Argh - miscontrued.. As far as the "snap shot" statement, I apologize if that some how insinuated anything to you.. In fact, I was merely stating it as a means to agree with me, as in: "people" shouldn't do that. And, yes, in general terms.
As far as specifically regarding models, I was speaking in terms of the operational models: GFS, ECM, NOGAPS, GGEM, UKMET and the only barotropic model that avails to me, the GFDL, which is actually parameterized off the GFS initialization.
Granted, I did not factor in the ensemble clusters of the respective camps.
I believe if you spoke with just about anyone in the field that studies the models daily, weather for professionally or novice, they would concur that there was a left track bias in everyone of these listed above, up until almost the day before Katrina finally came onto shore.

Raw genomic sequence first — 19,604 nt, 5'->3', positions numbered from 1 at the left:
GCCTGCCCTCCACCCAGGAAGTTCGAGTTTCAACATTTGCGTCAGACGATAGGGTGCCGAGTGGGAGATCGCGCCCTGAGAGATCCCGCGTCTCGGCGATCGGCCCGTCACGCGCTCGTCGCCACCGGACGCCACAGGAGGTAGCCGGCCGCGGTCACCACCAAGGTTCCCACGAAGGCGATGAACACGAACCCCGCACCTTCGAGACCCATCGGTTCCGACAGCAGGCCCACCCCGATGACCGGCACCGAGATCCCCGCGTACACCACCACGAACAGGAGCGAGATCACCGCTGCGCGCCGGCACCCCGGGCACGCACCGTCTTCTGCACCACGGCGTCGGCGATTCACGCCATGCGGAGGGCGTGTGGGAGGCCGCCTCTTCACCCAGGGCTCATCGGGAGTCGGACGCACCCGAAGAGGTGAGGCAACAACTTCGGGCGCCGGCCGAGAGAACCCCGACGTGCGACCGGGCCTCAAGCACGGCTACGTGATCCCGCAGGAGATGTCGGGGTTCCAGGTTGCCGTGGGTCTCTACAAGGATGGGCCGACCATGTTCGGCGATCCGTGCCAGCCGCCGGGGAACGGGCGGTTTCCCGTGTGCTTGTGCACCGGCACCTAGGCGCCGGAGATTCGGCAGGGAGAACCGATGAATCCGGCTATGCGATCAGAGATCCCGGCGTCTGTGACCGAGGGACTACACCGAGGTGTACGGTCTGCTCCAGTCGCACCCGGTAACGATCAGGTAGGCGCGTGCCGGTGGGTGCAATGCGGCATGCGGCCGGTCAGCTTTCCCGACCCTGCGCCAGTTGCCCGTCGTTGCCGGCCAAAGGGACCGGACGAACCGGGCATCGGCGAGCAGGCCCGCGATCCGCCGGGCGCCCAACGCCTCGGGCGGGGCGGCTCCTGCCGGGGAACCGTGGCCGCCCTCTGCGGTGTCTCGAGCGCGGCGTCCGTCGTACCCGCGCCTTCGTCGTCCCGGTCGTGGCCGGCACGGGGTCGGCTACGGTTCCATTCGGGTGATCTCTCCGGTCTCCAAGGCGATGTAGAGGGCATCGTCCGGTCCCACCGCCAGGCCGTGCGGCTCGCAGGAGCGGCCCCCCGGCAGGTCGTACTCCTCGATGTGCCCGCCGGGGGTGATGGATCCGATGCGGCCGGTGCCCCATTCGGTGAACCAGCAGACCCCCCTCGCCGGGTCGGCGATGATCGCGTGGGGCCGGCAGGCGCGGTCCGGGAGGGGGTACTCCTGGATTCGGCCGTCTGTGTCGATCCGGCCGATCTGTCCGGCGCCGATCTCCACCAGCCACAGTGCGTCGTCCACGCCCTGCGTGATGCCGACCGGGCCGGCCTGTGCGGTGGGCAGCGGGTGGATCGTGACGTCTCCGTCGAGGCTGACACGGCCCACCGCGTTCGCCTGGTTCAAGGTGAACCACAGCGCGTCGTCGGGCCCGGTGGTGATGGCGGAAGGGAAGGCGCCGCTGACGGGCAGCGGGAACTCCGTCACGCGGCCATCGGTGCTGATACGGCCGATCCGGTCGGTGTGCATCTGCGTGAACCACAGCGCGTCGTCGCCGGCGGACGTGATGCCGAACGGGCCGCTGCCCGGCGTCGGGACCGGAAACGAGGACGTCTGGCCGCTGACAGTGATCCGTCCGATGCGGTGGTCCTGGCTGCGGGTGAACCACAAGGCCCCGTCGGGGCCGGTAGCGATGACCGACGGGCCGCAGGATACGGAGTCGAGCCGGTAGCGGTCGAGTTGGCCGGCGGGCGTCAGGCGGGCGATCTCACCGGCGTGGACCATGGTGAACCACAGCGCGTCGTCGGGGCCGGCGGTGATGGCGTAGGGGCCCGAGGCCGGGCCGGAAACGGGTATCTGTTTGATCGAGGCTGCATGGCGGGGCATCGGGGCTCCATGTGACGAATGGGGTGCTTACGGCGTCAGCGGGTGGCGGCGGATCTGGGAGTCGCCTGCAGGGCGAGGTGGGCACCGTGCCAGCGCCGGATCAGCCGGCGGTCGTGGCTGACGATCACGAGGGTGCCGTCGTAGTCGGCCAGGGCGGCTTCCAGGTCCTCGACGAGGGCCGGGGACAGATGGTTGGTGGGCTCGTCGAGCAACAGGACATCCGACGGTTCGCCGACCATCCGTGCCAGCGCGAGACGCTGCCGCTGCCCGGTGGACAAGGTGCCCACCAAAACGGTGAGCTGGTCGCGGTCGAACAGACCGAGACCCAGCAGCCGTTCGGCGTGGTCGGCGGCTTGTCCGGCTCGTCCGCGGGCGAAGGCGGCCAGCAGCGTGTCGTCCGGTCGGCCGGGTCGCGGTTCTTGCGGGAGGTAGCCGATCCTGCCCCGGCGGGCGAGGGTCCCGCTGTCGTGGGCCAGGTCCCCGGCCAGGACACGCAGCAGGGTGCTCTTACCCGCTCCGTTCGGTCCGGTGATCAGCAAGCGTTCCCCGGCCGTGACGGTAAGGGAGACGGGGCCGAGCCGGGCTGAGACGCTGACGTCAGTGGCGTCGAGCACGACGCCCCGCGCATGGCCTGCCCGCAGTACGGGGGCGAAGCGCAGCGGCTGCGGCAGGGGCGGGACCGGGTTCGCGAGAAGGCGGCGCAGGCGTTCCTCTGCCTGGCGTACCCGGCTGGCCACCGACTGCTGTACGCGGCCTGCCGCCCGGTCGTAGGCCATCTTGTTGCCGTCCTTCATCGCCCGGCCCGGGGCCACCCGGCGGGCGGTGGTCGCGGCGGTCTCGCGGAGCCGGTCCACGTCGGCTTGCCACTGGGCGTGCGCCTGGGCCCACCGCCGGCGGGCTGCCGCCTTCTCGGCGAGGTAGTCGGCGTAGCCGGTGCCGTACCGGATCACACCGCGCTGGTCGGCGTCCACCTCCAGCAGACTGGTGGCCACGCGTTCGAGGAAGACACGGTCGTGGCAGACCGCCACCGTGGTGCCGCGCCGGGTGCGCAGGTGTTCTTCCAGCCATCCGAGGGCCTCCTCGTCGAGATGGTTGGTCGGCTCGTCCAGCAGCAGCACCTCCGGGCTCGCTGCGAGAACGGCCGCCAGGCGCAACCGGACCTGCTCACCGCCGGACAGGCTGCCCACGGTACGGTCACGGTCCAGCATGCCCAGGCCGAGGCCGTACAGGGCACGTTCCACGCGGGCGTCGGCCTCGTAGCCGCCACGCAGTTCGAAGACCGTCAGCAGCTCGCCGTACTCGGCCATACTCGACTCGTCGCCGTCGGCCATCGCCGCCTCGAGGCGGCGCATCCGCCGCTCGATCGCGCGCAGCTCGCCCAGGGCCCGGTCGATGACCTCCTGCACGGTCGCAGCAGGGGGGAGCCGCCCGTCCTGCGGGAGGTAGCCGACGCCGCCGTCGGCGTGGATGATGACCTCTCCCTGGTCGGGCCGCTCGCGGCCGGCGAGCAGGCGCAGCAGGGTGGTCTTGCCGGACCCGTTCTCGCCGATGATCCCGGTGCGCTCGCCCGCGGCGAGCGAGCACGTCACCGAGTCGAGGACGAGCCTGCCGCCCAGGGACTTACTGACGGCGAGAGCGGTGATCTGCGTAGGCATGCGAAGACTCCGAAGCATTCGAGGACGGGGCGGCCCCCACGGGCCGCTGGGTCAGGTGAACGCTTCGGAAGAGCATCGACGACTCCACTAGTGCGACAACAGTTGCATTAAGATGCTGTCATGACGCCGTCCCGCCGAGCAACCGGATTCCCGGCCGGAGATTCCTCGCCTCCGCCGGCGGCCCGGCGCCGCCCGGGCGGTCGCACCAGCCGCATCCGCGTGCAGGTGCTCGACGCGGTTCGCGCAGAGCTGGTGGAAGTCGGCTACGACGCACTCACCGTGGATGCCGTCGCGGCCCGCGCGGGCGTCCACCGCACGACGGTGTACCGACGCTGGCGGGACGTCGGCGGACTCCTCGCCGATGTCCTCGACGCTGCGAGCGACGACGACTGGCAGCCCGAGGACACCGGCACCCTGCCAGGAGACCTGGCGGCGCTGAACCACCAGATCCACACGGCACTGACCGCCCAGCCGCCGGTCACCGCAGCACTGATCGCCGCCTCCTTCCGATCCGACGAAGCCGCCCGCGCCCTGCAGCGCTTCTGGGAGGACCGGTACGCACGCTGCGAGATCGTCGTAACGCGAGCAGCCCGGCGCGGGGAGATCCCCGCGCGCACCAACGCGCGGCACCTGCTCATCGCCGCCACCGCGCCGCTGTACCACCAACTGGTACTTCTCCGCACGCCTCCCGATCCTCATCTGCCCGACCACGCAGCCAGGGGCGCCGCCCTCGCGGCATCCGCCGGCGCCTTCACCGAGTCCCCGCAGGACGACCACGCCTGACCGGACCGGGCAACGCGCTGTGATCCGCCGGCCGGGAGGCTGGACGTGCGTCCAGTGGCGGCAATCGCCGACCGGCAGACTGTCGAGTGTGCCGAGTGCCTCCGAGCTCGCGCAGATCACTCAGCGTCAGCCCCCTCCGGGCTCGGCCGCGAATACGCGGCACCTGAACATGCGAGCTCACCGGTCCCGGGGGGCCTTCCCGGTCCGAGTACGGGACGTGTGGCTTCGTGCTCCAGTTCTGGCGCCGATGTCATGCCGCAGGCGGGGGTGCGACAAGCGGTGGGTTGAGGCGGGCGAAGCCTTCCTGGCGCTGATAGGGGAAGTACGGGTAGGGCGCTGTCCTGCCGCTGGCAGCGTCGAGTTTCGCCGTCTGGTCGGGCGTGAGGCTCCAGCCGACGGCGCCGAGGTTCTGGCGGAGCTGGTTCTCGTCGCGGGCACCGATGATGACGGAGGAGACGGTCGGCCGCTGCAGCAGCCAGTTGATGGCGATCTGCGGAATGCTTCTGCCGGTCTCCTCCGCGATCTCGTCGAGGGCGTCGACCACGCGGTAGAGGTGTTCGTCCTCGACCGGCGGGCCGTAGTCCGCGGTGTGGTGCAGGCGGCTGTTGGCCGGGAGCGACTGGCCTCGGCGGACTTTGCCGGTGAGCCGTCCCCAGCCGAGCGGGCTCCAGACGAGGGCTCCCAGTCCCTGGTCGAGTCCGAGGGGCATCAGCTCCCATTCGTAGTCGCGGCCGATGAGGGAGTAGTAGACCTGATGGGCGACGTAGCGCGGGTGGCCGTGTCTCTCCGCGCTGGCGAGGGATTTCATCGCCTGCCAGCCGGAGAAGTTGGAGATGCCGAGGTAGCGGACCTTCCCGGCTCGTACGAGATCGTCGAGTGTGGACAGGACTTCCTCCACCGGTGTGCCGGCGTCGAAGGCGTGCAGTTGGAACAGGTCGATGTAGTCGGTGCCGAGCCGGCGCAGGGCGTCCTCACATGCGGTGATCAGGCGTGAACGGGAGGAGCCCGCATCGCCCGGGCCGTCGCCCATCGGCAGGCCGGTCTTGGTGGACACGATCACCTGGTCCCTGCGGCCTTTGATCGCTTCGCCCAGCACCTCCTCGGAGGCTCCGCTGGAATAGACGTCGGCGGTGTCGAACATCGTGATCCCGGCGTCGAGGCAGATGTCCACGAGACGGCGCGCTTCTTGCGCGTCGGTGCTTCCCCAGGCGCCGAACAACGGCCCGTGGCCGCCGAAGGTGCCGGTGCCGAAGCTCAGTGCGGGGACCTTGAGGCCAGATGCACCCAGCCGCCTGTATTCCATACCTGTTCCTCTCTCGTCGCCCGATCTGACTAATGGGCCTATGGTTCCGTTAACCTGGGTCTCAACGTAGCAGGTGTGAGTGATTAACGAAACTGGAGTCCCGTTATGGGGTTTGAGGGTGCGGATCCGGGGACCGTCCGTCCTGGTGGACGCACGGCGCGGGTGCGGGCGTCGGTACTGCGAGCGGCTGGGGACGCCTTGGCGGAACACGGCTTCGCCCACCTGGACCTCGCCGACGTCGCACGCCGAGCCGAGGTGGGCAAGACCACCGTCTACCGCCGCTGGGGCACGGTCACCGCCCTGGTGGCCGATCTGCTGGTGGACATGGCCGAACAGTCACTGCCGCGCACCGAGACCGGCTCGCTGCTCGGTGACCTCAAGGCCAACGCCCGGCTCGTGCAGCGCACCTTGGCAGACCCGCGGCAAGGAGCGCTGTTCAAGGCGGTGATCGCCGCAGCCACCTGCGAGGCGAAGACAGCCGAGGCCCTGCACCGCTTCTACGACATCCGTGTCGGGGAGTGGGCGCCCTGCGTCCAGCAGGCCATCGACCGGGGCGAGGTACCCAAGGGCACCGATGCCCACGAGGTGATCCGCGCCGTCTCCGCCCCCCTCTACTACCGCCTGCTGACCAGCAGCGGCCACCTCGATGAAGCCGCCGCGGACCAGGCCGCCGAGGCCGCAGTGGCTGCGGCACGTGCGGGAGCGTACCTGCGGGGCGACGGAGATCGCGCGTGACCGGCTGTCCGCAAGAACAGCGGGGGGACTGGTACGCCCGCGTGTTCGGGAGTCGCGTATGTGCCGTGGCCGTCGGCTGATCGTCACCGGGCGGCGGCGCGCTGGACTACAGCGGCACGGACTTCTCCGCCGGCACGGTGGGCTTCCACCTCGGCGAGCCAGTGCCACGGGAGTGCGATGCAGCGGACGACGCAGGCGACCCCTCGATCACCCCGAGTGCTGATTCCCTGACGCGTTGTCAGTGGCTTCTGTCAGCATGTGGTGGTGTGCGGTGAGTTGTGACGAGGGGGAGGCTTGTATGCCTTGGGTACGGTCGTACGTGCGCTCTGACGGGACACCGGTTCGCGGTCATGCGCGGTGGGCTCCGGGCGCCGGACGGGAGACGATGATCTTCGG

As far as the governing synoptics are concern. There has been a "generalized" l/w axis situated near 120W and a well teleconnected flat ridge over central plains that occasionally bulges N and ENEwards in coverage. This pattern orientation is one that has quite frankly prevailed most of the summer and still, is way place up here in the NE are having some unusually warm days so late in the year. Anyway, not to digress...point being, the "generalized" guidance must answer to these global based influencers... Details come down to mesoscale events, storm relative indices of all different kinds, etc.. Fact of the matter is, I really only meant to comment on the fact that since the pattern at large is predominantly one way, it is reasonable - albeit risky - to assume that these hurricanes coming into that arena may behave similarly.
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